Detroit — Told his four-RBI night Saturday was the second of his career, Tigers shortstop Jose Iglesias seemed genuinely surprised.
“Really?” he said. “I did it before? Cool.”
Iglesias is playing some of his best baseball since the Tigers acquired him in 2013 — both in the field and at the plate. He had a pair of clutch, two-out, two-run hits Saturday, a double and his third homer of the year, helping the Tigers break out of an offensive funk that included a major league-high 13th shutout Friday.
“I feel like I am in the prime of my career,” he said Sunday. “Physically and mentally, and I think that helps a lot.”
Iglesias is 28 and in a contract year. He will be a free agent this winter and, as good as he’s been, he’s not in the Tigers’ future plans. That’s was clear as far back as 2016 when the Tigers put him on the trade market and essentially kept him there.
There weren’t a lot of suitors the last two seasons, but recently there have been rumblings that the Brewers and Phillies might have some interest.
“I’d be lying to you if I said I’m not thinking about it, here and there,” Iglesias said. “But I have fun with this group. I have fun with this coaching staff. I enjoy it here. That is my mindset — just enjoy these guys. It’s out of my hands.”
The idea of playing for a contender, playing with a postseason berth at stake in August and September is appealing to him, of course. Especially in a contract year, where playing meaningful games can help raise his profile.
“Absolutely,” he said. “But at the same time, we just have to see what happens. It’s a very tricky situation. I feel comfortable here. I’ve been here six years. But, if something happens, we’ll make adjustments. We’ll figure it out.”
For Iglesias to be hitting .269 right now, with the second-highest slugging percentage of his career (.385) and a major-league best 37 RBIs from the No. 8 spot in the batting order, is remarkable, given how awful his season started.
He poked an RBI double in his first at-bat of the season, then went 16 straight at-bats without a hit. After he got his second hit of the season, he went empty in 19 more at-bats.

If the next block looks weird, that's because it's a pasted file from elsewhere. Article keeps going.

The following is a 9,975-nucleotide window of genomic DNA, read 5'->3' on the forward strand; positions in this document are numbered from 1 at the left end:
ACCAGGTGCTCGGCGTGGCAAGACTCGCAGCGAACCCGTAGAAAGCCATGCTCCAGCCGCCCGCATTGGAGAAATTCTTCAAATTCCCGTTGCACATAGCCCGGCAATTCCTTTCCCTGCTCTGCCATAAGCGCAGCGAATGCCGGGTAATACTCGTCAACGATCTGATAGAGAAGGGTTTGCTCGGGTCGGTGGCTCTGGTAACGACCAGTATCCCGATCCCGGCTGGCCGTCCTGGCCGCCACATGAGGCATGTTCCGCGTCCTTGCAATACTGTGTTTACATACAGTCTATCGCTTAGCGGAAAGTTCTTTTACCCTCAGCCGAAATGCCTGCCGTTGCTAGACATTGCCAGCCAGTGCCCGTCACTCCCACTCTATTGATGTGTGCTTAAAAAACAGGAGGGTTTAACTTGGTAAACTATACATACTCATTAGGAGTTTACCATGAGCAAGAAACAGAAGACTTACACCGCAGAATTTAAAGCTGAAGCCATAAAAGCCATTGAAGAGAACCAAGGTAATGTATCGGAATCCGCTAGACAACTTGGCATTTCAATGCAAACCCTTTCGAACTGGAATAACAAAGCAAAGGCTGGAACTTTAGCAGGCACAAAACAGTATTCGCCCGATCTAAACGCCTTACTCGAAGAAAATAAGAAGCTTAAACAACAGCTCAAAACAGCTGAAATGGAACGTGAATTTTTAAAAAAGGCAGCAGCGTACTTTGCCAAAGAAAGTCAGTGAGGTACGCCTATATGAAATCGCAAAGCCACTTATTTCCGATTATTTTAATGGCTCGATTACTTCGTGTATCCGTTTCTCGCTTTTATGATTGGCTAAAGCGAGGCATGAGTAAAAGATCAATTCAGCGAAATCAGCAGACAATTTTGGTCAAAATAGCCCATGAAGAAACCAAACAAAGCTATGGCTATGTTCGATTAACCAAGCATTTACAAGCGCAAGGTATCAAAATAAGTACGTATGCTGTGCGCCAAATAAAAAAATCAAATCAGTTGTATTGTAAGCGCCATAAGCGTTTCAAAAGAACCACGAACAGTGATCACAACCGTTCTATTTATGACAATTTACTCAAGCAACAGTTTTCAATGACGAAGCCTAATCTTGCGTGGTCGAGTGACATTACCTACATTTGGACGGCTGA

On April 13, he was 2-for-35.
“Early in the season, it was cold and I wasn’t being the type of hitter I am,” Iglesias said. “We have a great hitting coach in Lloyd McClendon and we got back to basic stuff. You’ve got to do it. It doesn’t matter how good a hitter you are, at some point you have to go back to basics.”
Iglesias insists he wasn’t feeling the pressure of trying to make a contract drive.
“That wasn’t it,” he said. “In this game, you have to start out with a crawl, then you walk and then you run. I guess I tried to run right away and I ended up crawling.”
Iglesias, who has played 94 of the Tigers’ 100 games, second only to Nick Castellanos (96), was back in the lineup Sunday against Red Sox All-Star Chris Sale. Iglesias has hit Sale well over the years — 11-for-32 (.344) with two doubles and a home run.
“You know, I was traded six years ago,” he said. “It’s something you kind of get excited about, just to see what’s going to happen — either I’m staying or leaving or whatever. Who knows? That’s the front office’s decision.
“I just want to come here every day and enjoy this group. That’s pretty much what I am doing.”
If Iglesias were to be traded, the Tigers would have a sizable void at shortstop for at least a year or two, while prospect Sergio Alcantara develops. Perhaps either Dixon Machado or Pete Kozma would be brought back from Toledo (their contracts would have to be purchased and added to the 40-man roster). Perhaps the Tigers try to get by with utility players Ronny Rodriguez or Niko Goodrum in the interim.
Or, perhaps they go outside the organization and acquire a low-cost veteran.
Whichever way they go, Iglesias’ unique defensive brilliance will be greatly missed.